Fight for freedom

As we celebrate Black History Month I want to remember all those women and girls who were tortured, raped, killed, auctioned, and exploited to work on a plantation. Thousands were separated from their family, had their original names changed, gave birth to children products of rape, obligated to breastfeed the master’s children and many other inhumane acts. 

A lot of these women fought and died for slavery freedom. One of those women was Harriet Tubman, whose original name was Amarinta Harriet Ross, nicknamed by her parents “Minty”. She was one of the nine children of the marriage of Harriet Green and Ben Ross who were enslaved in Dorchester County, Maryland.

Harriet was a leader in abolishing slavery in the United State of America. She escaped in 1849 to preside over 300 enslaved people and her family members (including her parents) to freedom along the route of the Underground Railroad. For this act, she received the name of ” Moses”. 

Photo: National Portrait Gallery /Photographer: Horatio Seymour Squyer, 1848 – 18 Dec 1905, Public domain, via Wikimedia Commons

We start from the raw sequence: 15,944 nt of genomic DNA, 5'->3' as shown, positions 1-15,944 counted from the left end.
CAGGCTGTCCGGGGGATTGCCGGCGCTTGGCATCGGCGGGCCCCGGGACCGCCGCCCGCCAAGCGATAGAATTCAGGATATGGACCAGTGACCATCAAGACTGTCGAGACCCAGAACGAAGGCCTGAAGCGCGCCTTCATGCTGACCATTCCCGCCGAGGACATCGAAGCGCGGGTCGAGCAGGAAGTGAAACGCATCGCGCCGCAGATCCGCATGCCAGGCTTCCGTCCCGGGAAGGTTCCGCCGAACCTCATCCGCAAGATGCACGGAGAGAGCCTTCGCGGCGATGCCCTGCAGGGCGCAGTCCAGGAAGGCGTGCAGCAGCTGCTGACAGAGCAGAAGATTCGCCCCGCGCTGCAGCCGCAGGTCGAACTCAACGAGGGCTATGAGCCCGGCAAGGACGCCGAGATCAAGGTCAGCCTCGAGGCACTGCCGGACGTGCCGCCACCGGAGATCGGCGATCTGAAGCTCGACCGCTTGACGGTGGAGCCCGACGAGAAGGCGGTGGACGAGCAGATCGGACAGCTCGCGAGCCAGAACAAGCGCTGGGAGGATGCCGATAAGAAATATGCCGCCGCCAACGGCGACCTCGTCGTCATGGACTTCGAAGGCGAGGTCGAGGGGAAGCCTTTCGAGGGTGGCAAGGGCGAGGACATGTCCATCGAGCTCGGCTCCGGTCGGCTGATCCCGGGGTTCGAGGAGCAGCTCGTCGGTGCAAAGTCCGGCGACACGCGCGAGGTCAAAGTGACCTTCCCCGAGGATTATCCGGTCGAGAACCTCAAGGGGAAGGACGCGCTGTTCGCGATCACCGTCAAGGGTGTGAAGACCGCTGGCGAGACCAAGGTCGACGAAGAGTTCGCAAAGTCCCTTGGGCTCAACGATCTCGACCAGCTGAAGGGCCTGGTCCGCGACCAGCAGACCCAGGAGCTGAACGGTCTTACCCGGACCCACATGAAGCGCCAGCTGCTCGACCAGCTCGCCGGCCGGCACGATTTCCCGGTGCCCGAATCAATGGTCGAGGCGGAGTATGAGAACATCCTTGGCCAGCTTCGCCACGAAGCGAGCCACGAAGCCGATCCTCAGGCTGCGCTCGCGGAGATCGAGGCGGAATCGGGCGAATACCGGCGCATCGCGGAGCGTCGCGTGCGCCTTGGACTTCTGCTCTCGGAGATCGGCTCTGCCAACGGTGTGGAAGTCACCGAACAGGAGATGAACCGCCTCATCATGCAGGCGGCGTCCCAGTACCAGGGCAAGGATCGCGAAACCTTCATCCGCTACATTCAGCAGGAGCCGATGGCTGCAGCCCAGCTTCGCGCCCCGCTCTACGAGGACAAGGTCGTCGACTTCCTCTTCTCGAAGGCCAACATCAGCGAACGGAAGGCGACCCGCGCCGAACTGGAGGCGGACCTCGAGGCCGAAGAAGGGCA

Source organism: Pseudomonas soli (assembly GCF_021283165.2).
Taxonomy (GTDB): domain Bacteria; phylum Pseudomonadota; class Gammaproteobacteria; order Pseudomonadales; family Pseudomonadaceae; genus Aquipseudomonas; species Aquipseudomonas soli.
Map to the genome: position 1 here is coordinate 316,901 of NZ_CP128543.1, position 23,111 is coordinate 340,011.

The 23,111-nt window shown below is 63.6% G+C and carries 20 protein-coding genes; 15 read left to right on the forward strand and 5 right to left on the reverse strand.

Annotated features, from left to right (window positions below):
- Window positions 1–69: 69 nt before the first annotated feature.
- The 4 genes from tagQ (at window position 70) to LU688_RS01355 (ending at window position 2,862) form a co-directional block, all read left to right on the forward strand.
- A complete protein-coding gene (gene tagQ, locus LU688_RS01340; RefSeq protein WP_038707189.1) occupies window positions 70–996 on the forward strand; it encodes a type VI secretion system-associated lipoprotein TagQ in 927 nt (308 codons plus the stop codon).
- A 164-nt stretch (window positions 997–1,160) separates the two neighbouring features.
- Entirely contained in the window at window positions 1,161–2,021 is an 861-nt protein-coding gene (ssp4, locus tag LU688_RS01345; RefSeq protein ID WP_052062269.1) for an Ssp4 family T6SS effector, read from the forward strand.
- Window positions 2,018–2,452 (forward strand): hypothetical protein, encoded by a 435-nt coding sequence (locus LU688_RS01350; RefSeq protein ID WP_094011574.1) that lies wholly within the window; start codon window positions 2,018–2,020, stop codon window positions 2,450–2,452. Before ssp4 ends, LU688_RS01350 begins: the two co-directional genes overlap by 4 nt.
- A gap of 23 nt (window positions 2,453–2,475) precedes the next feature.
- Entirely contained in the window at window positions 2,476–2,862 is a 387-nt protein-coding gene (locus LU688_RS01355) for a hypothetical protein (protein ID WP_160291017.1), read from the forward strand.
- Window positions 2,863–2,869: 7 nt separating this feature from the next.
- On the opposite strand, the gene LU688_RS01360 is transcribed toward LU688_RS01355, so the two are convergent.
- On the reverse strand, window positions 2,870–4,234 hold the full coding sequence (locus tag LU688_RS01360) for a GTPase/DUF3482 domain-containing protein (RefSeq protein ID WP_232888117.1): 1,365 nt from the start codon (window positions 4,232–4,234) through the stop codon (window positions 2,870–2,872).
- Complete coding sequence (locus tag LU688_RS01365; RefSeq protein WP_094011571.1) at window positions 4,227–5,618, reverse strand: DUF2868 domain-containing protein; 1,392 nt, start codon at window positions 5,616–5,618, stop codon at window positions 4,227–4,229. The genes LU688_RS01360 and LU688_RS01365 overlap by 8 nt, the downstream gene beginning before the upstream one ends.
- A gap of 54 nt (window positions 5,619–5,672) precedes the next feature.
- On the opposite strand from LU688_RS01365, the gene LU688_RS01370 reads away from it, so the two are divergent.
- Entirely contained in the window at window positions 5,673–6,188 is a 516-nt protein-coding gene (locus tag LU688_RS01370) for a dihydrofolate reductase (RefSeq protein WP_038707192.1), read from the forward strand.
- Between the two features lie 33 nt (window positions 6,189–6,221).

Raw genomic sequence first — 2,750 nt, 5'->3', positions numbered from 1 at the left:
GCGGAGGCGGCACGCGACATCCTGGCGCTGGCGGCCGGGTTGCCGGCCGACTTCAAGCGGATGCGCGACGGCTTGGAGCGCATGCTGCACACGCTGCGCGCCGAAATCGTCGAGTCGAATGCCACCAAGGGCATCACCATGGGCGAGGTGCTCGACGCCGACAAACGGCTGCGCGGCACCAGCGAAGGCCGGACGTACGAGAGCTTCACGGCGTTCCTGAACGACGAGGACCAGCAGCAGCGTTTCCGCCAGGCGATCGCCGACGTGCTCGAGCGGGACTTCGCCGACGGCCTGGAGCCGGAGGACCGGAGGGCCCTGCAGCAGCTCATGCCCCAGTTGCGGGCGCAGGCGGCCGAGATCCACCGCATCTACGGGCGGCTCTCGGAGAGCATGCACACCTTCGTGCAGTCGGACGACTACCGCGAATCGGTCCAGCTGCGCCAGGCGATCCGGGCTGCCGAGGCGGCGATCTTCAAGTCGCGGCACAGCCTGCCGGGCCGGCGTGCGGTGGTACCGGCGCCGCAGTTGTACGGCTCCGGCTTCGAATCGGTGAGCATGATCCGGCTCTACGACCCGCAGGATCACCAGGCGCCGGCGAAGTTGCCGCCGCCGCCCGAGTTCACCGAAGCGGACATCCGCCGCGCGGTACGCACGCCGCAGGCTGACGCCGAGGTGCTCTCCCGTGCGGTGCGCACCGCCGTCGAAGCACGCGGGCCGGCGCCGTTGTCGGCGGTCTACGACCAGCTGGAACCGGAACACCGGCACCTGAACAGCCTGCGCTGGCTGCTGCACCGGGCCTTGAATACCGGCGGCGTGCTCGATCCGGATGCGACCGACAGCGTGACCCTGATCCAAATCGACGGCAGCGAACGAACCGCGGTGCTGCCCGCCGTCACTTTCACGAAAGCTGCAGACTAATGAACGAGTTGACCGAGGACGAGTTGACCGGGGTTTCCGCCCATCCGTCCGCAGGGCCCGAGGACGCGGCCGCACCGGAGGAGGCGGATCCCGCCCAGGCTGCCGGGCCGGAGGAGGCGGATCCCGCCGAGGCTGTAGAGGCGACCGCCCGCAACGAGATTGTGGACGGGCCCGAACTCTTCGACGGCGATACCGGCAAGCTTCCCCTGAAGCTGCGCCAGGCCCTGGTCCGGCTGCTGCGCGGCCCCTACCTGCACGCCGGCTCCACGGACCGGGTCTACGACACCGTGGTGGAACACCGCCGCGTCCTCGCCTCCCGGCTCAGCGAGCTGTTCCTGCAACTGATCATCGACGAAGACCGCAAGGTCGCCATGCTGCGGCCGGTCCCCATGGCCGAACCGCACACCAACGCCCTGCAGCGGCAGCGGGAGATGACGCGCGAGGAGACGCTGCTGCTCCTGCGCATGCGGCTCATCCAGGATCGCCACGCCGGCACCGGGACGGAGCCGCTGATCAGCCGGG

She also participated in the Civil War by helping the Union Army as a spy, nurse, guerrilla soldier, and other roles. She is considered to be the first African from the United States of America to serve  in the military. Once the war ended, she devoted helping the impoverished former slaves and the elders.  

Tubman’s life was not painted in the colour pink. Three of her sisters were sold to a distant plantation and later the master also intended to do the same to her younger brother. 

“If you hear the dogs, keep going. If you see the torches in the woods, keep going. If there’s shouting after you, keep going. Don’t ever stop. Keep going. If you want a taste of freedom, keep going.” Harriet Tubman 

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